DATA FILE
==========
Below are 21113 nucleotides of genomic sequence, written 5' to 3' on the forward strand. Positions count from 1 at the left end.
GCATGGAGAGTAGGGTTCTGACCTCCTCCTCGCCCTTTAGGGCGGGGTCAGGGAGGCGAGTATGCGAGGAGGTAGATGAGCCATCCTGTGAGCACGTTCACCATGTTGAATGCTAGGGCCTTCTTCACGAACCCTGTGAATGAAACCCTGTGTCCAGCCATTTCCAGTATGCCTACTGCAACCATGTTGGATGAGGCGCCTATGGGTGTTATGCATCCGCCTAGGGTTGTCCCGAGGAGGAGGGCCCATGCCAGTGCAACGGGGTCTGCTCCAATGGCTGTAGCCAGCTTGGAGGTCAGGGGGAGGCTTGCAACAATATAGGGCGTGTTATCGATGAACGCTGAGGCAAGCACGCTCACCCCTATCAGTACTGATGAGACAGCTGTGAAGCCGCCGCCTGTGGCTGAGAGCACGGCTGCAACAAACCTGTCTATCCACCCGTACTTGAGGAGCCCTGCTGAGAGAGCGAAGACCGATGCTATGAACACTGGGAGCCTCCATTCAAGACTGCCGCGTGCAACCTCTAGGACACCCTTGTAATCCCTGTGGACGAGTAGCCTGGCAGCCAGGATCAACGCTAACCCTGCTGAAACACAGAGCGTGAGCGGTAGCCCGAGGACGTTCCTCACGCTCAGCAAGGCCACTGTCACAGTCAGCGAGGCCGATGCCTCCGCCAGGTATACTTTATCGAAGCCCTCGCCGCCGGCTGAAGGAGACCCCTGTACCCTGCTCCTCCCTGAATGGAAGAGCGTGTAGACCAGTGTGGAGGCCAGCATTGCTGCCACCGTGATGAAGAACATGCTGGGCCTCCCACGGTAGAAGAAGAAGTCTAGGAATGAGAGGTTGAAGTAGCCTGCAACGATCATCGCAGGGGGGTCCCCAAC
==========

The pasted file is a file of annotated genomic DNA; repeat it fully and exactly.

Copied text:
Below are 21113 nucleotides of genomic sequence, written 5' to 3' on the forward strand. Positions count from 1 at the left end.
GCATGGAGAGTAGGGTTCTGACCTCCTCCTCGCCCTTTAGGGCGGGGTCAGGGAGGCGAGTATGCGAGGAGGTAGATGAGCCATCCTGTGAGCACGTTCACCATGTTGAATGCTAGGGCCTTCTTCACGAACCCTGTGAATGAAACCCTGTGTCCAGCCATTTCCAGTATGCCTACTGCAACCATGTTGGATGAGGCGCCTATGGGTGTTATGCATCCGCCTAGGGTTGTCCCGAGGAGGAGGGCCCATGCCAGTGCAACGGGGTCTGCTCCAATGGCTGTAGCCAGCTTGGAGGTCAGGGGGAGGCTTGCAACAATATAGGGCGTGTTATCGATGAACGCTGAGGCAAGCACGCTCACCCCTATCAGTACTGATGAGACAGCTGTGAAGCCGCCGCCTGTGGCTGAGAGCACGGCTGCAACAAACCTGTCTATCCACCCGTACTTGAGGAGCCCTGCTGAGAGAGCGAAGACCGATGCTATGAACACTGGGAGCCTCCATTCAAGACTGCCGCGTGCAACCTCTAGGACACCCTTGTAATCCCTGTGGACGAGTAGCCTGGCAGCCAGGATCAACGCTAACCCTGCTGAAACACAGAGCGTGAGCGGTAGCCCGAGGACGTTCCTCACGCTCAGCAAGGCCACTGTCACAGTCAGCGAGGCCGATGCCTCCGCCAGGTATACTTTATCGAAGCCCTCGCCGCCGGCTGAAGGAGACCCCTGTACCCTGCTCCTCCCTGAATGGAAGAGCGTGTAGACCAGTGTGGAGGCCAGCATTGCTGCCACCGTGATGAAGAACATGCTGGGCCTCCCACGGTAGAAGAAGAAGTCTAGGAATGAGAGGTTGAAGTAGCCTGCAACGATCATCGCAGGGGGGTCCCCAAC